The Center for Public Policy in Diverse Societies will give out funding for up to five project proposals. The Center is seeking proposals that "contribute to interdisciplinary and collaborative research on issues related to diversity in public policy or enrich the broader community's engagement with issues of diversity." The Center's vision aims "to create an intellectual environment that will foster dialogue and debate and lead to concrete policy solutions which address the opportunities and challenges of diversity."

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Five Ford School faculty were nominated by students for this year's Golden Apple Award

Friday, March 14, 2014

The Golden Apple Award, recognizes outstanding university teaching, and is the only award where nominees are chosen by students. This year, about 300 faculty in total were chosen, and out of this five were from the Ford School. This year's winner for the Golden Apple Award is Victor Lieberman, a Raoul Wallenberg Distinguished Professor of History and Asian and Comparative History. The award ceremony will take place on April 2, 2014 in Rackham Auditorium.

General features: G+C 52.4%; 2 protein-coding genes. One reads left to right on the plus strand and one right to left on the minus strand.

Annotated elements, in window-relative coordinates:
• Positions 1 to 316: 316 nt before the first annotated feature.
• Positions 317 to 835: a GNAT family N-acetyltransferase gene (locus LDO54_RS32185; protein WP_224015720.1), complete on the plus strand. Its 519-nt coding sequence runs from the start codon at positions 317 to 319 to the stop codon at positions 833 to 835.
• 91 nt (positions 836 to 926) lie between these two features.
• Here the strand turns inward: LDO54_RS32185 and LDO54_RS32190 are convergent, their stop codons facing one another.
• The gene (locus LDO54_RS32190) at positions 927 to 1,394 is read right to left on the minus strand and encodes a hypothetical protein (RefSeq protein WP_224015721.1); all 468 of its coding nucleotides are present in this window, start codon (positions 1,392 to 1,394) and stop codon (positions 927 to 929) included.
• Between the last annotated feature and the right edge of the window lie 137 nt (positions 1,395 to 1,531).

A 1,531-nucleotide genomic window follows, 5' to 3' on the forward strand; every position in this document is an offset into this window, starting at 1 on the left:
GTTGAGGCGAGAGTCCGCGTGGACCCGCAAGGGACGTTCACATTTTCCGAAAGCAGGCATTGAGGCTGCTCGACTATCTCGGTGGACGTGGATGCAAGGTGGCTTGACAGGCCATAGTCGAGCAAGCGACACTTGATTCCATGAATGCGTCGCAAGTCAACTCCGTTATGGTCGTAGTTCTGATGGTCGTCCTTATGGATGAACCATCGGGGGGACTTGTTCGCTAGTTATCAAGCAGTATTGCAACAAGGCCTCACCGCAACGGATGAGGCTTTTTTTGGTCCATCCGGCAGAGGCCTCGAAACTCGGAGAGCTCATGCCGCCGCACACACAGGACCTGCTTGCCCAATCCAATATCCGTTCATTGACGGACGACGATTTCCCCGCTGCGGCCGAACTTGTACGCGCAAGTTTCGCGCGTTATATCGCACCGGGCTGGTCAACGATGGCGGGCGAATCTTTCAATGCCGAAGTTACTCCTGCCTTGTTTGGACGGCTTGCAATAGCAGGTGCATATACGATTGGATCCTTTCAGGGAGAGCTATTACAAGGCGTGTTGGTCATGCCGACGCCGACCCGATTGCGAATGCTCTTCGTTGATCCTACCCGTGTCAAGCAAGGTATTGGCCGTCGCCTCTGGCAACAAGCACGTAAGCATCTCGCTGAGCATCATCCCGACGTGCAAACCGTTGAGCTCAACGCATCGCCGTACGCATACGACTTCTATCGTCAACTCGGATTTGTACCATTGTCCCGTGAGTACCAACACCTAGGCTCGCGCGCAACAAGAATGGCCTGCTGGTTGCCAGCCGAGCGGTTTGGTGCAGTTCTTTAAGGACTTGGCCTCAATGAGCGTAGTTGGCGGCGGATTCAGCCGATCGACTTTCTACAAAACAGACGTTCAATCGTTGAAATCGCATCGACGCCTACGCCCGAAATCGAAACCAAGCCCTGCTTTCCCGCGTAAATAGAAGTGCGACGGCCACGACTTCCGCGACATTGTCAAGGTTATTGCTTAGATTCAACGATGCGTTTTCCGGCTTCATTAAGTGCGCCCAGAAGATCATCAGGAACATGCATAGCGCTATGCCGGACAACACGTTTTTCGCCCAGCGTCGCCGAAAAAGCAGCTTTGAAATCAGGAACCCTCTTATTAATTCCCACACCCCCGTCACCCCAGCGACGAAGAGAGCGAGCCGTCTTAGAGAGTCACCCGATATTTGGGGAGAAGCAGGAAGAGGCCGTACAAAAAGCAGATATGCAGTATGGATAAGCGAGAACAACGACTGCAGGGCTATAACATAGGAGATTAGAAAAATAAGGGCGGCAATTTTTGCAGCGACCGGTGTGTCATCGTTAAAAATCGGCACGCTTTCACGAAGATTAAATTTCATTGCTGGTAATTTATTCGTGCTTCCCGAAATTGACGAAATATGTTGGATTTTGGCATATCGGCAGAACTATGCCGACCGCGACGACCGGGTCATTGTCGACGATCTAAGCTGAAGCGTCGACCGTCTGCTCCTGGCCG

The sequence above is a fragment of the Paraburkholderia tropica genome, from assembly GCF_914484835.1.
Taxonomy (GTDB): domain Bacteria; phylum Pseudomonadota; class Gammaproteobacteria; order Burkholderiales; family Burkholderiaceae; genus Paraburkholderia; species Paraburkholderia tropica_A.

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Obamacare and Beyond: How To Reform the U.S. Health System

Friday, March 14, 2014

Avik Roy, opinion editor at Forbes, Senior Fellow at the Manhattan Institute, and former health policy adviser to then presidential candidate Mitt Romney, will debate senior editor at the New Republic and author of Sick, Jonathan Cohn over the viability of the Affordable Care Act.

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Levitsky shares his view on Russia-Ukraine with U.S. News and World Report